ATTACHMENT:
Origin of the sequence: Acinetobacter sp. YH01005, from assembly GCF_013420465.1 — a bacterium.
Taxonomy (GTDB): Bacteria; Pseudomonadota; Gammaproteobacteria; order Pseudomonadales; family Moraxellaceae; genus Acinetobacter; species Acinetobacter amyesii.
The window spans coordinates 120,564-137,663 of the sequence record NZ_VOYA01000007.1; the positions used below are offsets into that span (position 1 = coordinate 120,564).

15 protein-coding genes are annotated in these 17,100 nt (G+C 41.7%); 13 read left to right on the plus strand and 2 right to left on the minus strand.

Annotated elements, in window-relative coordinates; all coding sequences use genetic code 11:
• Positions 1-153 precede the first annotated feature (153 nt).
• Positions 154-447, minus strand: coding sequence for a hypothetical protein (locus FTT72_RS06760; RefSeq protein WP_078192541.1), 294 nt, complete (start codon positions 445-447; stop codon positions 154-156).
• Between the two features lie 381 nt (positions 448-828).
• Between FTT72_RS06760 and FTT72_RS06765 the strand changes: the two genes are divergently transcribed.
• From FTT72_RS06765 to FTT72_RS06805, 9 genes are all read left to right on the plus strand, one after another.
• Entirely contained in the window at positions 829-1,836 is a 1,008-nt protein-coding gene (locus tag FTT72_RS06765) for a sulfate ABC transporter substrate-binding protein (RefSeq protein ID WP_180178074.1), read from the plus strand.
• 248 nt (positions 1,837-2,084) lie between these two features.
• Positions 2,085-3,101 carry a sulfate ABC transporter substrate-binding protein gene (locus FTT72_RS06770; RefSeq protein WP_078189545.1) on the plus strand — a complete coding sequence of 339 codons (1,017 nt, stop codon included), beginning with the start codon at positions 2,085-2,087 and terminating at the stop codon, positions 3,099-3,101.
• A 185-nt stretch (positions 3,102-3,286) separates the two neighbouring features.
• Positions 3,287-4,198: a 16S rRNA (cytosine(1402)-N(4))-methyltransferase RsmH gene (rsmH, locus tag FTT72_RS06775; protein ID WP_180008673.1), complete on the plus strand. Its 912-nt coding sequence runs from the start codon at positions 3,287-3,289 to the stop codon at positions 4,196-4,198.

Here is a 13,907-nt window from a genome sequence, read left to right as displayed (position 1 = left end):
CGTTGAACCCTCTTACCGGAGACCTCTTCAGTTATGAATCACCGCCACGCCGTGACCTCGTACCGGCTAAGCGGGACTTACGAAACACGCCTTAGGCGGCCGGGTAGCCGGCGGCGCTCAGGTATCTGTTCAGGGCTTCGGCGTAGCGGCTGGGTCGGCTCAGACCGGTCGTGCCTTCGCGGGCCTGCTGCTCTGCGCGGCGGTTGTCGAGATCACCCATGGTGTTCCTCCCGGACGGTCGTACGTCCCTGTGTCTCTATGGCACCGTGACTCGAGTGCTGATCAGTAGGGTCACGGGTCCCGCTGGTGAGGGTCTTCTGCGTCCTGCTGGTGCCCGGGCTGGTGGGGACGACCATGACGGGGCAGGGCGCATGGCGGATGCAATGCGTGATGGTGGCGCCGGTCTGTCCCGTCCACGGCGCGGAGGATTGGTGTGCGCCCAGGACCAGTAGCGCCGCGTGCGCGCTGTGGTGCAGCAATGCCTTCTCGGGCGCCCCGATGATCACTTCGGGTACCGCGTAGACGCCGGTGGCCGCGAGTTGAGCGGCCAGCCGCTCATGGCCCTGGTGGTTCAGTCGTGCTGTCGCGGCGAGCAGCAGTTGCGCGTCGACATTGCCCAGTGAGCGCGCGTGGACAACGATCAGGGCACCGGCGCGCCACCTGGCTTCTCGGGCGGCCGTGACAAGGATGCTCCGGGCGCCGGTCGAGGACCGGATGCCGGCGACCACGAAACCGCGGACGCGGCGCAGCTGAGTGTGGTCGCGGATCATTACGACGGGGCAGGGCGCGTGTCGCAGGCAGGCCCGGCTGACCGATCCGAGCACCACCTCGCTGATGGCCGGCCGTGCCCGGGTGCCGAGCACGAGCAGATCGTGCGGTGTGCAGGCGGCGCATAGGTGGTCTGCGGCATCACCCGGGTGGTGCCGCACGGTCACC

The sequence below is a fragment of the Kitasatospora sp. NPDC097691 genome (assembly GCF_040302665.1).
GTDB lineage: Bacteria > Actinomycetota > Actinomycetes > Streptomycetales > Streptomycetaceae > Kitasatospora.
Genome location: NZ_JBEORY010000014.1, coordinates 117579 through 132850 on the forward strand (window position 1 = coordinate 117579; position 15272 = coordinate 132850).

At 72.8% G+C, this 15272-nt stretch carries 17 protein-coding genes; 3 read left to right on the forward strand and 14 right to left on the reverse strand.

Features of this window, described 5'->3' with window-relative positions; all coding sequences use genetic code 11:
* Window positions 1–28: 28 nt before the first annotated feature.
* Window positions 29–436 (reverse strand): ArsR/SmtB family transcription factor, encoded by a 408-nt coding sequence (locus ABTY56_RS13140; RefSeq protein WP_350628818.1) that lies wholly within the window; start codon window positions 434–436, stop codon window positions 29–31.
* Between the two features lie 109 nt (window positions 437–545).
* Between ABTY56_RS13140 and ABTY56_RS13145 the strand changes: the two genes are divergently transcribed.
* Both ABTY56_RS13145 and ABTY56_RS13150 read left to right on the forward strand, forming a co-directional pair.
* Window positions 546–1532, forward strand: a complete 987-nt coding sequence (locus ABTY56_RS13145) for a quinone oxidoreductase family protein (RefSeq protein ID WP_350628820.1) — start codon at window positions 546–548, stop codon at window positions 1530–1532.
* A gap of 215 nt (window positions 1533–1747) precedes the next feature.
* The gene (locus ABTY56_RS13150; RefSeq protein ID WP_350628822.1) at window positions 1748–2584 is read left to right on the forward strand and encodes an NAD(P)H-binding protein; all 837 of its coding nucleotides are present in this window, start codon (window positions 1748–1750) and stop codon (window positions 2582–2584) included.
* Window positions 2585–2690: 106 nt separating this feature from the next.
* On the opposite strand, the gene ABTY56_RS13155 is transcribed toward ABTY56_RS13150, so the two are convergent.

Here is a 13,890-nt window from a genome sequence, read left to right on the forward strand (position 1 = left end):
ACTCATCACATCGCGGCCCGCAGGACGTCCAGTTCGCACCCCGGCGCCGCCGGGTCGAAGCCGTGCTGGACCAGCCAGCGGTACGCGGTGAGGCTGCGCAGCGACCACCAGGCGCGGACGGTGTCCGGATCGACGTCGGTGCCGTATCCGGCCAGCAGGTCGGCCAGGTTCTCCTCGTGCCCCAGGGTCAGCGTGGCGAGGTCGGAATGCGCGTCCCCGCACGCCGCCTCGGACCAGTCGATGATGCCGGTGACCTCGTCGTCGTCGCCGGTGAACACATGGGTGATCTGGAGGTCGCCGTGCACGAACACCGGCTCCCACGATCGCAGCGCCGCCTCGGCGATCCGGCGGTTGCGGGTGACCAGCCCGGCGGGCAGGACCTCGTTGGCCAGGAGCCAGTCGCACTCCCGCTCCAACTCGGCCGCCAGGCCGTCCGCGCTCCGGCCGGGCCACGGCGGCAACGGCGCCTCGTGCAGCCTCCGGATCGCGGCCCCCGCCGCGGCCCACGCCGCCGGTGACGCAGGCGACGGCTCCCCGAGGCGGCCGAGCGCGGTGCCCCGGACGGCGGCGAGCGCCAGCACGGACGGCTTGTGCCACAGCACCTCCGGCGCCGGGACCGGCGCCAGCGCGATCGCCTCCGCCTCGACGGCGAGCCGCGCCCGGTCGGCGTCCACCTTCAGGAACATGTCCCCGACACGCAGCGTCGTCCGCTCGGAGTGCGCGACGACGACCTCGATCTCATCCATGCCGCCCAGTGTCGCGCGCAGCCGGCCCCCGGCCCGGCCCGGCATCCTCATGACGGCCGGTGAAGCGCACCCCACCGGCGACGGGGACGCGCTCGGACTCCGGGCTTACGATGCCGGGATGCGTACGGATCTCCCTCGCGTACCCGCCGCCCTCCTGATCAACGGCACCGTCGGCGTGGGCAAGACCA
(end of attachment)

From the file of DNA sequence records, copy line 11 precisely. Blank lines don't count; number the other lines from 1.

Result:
• Entirely contained in the window at positions 829-1,836 is a 1,008-nt protein-coding gene (locus tag FTT72_RS06765) for a sulfate ABC transporter substrate-binding protein (RefSeq protein ID WP_180178074.1), read from the plus strand.